“And for that year, I will be asleep,” she demurred warmly. She sat down at the desk, closed the embedded monitor, and tried to take it all in. On the edge of her awareness, one of her favorite songs was playing, centered around a familiar one-string riff.
“A year,” he muttered. “It was eighty days just to go to Titan. What’s four and a half times Hell?”
She raised her eyebrows in reproach. “You volunteered for the job, didn’t you?”
“First extrasolar mission in history, Swas?” he asked with a wide grin. “Hell yes
, I volunteered. I’m the only one who could handle it.”
She laughed with a bit of scoff, as he twisted open the bottle; she turned back to the window.
“It really is a pretty city from here,” he remarked.
She considered, and said, “Pretty city from anywhere, Geoffrey.”
“Nah. Too many people,” he replied, sitting across from her. “Are you going to miss it, Swas?”
“Home,” he clarified, pouring a shot into each glass.
“Do you think there’ll be people where we’re going? Cities?”
She thought about it. “I think I hope so.”
“You don’t know whether you hope or not?”
“No, I don’t.”
He thought about this for a moment, and decided, “That’s wise.” He chuckled to himself, and said, “I don’t hope, I just wonder. No, that’s not accurate—I worry.”
“What a surprise,” she said with a smirk.
He returned her expression, but continued undeterred. “First twenty floors of this building are a mall where a million people used to live. Salud,” he interjected, and he downed his drink. She hesitated, but followed suit, and he growled on. “God knows where they are now. Out in Ghandi Park, maybe. Maybe some other place. But not here. Not in the city. When we get to Alpha Cen, you figure we’re going to move whoever we find there too?”
She frowned, then realized he was at least half-joking, which in a way made it worse. She decided to simply ignore whatever point he was trying to make: “All we know is it’s a live planet with water and an atmosphere we can breathe.”
“All we know? It’s got animals. A green ecosystem provides too much incentive for free-riding, too much oxygen not to take advantage of. It has plants—and herbivores to eat the plants, and carnivores to eat them.”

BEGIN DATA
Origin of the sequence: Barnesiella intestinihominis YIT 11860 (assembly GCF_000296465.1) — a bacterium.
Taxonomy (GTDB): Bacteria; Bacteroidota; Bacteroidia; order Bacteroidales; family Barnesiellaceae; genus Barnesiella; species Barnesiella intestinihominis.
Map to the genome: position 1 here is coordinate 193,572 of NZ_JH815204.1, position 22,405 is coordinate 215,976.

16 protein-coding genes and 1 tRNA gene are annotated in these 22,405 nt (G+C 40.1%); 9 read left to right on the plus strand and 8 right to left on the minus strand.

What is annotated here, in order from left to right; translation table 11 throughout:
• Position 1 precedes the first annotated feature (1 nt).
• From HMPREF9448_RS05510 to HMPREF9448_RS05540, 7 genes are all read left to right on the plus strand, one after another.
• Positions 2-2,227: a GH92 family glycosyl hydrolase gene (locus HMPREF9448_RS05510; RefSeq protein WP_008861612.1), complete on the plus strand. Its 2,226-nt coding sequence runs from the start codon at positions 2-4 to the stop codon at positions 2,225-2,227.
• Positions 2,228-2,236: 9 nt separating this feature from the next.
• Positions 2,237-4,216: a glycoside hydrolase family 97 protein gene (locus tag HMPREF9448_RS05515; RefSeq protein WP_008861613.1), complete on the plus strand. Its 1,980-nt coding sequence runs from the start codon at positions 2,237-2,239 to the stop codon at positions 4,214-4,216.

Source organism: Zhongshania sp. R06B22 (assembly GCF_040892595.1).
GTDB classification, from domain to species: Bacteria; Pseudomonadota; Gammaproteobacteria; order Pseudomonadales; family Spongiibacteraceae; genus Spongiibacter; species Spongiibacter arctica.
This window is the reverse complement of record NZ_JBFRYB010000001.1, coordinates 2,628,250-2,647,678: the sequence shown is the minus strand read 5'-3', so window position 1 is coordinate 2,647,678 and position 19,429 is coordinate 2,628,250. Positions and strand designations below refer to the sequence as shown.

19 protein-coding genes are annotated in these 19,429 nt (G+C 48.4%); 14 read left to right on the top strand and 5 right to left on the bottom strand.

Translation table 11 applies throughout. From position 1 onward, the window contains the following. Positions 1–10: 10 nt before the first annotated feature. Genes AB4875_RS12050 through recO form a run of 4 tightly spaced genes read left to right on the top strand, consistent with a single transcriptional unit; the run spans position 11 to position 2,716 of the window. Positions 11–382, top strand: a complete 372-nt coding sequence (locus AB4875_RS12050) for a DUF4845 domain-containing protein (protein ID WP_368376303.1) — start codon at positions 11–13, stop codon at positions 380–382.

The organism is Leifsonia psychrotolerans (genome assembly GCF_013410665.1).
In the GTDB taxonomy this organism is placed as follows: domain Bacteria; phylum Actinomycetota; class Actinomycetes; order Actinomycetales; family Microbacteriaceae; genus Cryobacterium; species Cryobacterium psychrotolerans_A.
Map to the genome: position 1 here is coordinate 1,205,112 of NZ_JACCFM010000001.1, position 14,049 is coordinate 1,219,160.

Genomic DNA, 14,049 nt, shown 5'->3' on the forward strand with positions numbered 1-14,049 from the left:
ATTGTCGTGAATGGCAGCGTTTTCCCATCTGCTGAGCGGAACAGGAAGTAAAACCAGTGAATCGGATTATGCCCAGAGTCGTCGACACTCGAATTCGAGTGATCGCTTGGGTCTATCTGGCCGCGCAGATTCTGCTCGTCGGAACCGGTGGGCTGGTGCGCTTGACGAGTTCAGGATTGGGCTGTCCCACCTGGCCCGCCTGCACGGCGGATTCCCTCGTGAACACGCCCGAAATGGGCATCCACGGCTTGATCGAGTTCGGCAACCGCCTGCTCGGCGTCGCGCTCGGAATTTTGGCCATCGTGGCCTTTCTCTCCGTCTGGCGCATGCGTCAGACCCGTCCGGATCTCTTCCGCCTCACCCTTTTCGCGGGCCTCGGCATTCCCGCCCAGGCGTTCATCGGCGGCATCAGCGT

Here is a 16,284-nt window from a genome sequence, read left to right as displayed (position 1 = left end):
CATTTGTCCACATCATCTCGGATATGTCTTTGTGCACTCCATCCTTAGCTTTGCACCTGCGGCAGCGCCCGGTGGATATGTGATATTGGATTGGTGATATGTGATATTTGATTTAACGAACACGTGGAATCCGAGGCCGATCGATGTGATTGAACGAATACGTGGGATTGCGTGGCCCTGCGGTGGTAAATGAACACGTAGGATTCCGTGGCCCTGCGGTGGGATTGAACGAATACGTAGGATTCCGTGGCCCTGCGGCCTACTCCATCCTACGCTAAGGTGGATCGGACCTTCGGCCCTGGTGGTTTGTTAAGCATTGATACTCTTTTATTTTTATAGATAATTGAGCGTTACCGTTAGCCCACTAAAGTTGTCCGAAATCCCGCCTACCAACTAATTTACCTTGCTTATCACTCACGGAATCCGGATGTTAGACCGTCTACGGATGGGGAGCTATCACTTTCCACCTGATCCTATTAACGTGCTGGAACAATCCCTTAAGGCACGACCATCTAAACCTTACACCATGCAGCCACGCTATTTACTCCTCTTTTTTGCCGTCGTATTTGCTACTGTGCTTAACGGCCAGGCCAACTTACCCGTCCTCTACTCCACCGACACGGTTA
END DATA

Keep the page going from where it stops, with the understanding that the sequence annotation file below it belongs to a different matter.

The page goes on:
“Don’t be so fantastic. They’re probably all bugs. A thirty percent oxygen atmosphere doesn’t suggest a massive animal population.”
“Are you kidding? It suggests massive animals. Full stop.”
“Do you want to see a dinosaur, Geoffrey?” she condescended.
“Yes,” he answered seriously. “You know that I love your accent?”
Somehow, the non sequitur made her blush, but he didn’t notice. “You’ve told me,” she said gently.
“At thirty percent oxygen, I just hope I don’t see a giant, man-eating centipede.”
She sighed. “You need to stop reading books about the Paleozoic.”
“You need to start! That’s where we’re going.”
“The biologists keep saying it’s not necessarily going to be analogous. Not even probably going to be. But, whatever way it goes—it’s why we’re bringing guns.”
“We should bring insecticides.”
“What are the odds they’d actually work? Right now, we don’t even know if their proteins are twisted the right way for us to eat. Which is why we’re bringing the seed garden and all that soil.” She frowned, adding, “I don’t want to have to farm.”
“Maybe we can get the natives to do it for us. After all, we’re bringing guns.”
“Stop saying things like that,” she told him.
“I’m kidding,” he answered.
“Even so. Besides—” She smiled again. “—Maybe they’ll have guns too.” Then she caught herself. “No, forget I said it,” she demanded, raising a hand against any imagined objection. “I don’t want to imagine it. I’ll only be disappointed.”
“You really think it’s so unlikely? Everything about that planet says that it’s had as long to build people as Earth has.”
“The odds of an intelligent species arising and then happening to build a civilization even in the same million years as us are ridiculously long. And if they were there, and remotely developed, we’d have noticed.” She sighed. “But—damn it, I do hope you’re right.”
“Oh yes. To be the first human to see a person from another world, Geoffrey... that would be worth everything. Even if it did eat me.”
“But stop getting my hopes up! No one’s home in Alpha Cen.”
“You’re basing that on what? Lack of radio waves? Deficit of carbon dioxide? So what?”
“That’s what the scientists figure on, and they say there can’t be any advanced civilization.”
“Maybe they’ve got the internet and fusion power, did you think of that?”
“If they had that, Geoff,” she said derisively, “they’d be visiting us.” Her lips curved into a small smile. “We could wave at them when we passed.”
“You’re not thinking time, Swas,” he said, shaking his head.
“I always think time. I’m the one in charge of hitting a bullseye on a dartboard here with a dart I threw from Mars, remember.”
“But you’re not thinking time. It’s more than half a century to Alpha Cen.”
“The day before the industrial revolution started, you couldn’t have seen the signs of our civilization from four light years.” He grinned. “If they built their first factory tomorrow, what could we expect by the time we got there? Airborne aliens. Atomic
aliens.” He poured two more shots. “And that’s only if they’re as dumb as we expect an intelligent species to be—from our sample size of one. Hell, imagine if they’re smarter.
” He picked up his glass.
“Well, with the current average in this room, I wouldn’t be surprised—I think you’re a little drunk,” she said happily.
“It’s a work in progress. Salud.”